Then one morning it happened that the monk descended from the library into the cloister garden, and there he saw a little bird perched on the bough of a tree, singing sweetly, like a nightingale. The bird did not move as the monk approached her, till he came quite close, and then she flew to another bough, and again another, as the monk pursued her. Still singing the same sweet song, the nightingale flew on; and the monk, entranced by the sound, followed her out of the garden into the wide world.
At last he stopped, and turned back to the cloister; but every thing seemed changed to him. Every thing had become larger, more beautiful, and older,—the buildings, the garden; and in the place of the low, humble cloister church, a lofty minster with three towers reared its head to the sky. This seemed very strange to the monk, indeed marvelous; but he walked on to the cloister gate and timidly rang the bell. A porter entirely unknown to him answered his summons, and drew back in amazement when he saw the monk.
The latter went in, and wandered through the church, gazing with astonishment on memorial stones which he never remembered to have seen before. Presently the brethren of the cloister entered the church; but all retreated when they saw the strange figure of the monk. The abbot only (but not his abbot) stopped, and stretching a crucifix before him, exclaimed, “In the name of Christ, who art thou, spirit or mortal? And what dost thou seek here, coming from the dead among us, the living?”
The monk, trembling and tottering like an old man, cast his eyes to the ground, and for the first time became aware that a long silvery beard descended from his chin over his girdle, to which was still suspended the key of the library. To the monks around, the stranger seemed some marvelous appearance; and, with a mixture of awe and admiration, they led him to the chair of the abbot. There he gave the key to a young monk, who opened the library, and brought out a chronicle wherein it was written that three hundred years ago the monk Urban had disappeared; and no one knew whither he had gone.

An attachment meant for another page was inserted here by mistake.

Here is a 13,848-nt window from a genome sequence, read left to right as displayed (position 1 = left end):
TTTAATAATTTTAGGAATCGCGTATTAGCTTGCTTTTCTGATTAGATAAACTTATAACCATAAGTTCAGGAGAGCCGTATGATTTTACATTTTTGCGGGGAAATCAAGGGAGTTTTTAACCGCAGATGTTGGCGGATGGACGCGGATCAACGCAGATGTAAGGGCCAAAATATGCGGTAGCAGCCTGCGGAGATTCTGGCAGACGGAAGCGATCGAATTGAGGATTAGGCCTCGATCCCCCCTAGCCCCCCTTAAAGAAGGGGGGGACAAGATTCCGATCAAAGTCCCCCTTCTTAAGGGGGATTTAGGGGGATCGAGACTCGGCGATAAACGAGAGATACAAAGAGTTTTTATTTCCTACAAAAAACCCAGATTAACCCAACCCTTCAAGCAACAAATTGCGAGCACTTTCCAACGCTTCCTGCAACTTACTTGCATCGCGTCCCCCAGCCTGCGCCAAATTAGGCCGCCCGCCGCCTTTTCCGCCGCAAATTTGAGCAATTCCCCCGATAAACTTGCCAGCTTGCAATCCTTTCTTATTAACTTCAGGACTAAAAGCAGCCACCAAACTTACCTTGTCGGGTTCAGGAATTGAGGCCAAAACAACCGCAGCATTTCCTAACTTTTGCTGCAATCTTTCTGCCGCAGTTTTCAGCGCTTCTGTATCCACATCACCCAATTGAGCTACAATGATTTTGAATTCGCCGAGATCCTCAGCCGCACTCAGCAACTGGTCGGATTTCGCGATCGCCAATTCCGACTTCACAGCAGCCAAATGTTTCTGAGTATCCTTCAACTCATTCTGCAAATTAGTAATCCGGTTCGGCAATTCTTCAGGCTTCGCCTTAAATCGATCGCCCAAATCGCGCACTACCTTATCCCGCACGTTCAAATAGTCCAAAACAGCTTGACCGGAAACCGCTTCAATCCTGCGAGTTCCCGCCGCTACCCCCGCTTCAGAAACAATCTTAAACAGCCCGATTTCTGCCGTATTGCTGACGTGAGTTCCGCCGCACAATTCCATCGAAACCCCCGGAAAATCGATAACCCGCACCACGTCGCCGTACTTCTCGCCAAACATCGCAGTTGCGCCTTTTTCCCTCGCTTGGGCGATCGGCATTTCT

“Ah, bird of the forest, was it then thy song?” said the monk Urban, with a sigh. “I followed thee for scarce three minutes, listening to thy notes, and yet three hundred years have passed away! Thou hast sung to me the song of eternity which I could never before learn. Now I know it; and, dust myself, I pray to God kneeling in the dust.” With these words he sank to the ground, and his spirit ascended to heaven.
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Copy the last paragraph, omitting all marks of punctuation.
Close the book, and punctuate what you have written. Compare your work with the printed page.
If thou wouldst live long, live well; for folly and wickedness shorten life.
From “Poor Richard’s Proverbs"
The older I grow—and I now stand upon the brink of eternity—the more comes back to me the sentence in the catechism which I learned when a child, and the fuller and deeper becomes its meaning: “What is the chief end of man? To glorify God, and to enjoy Him forever.”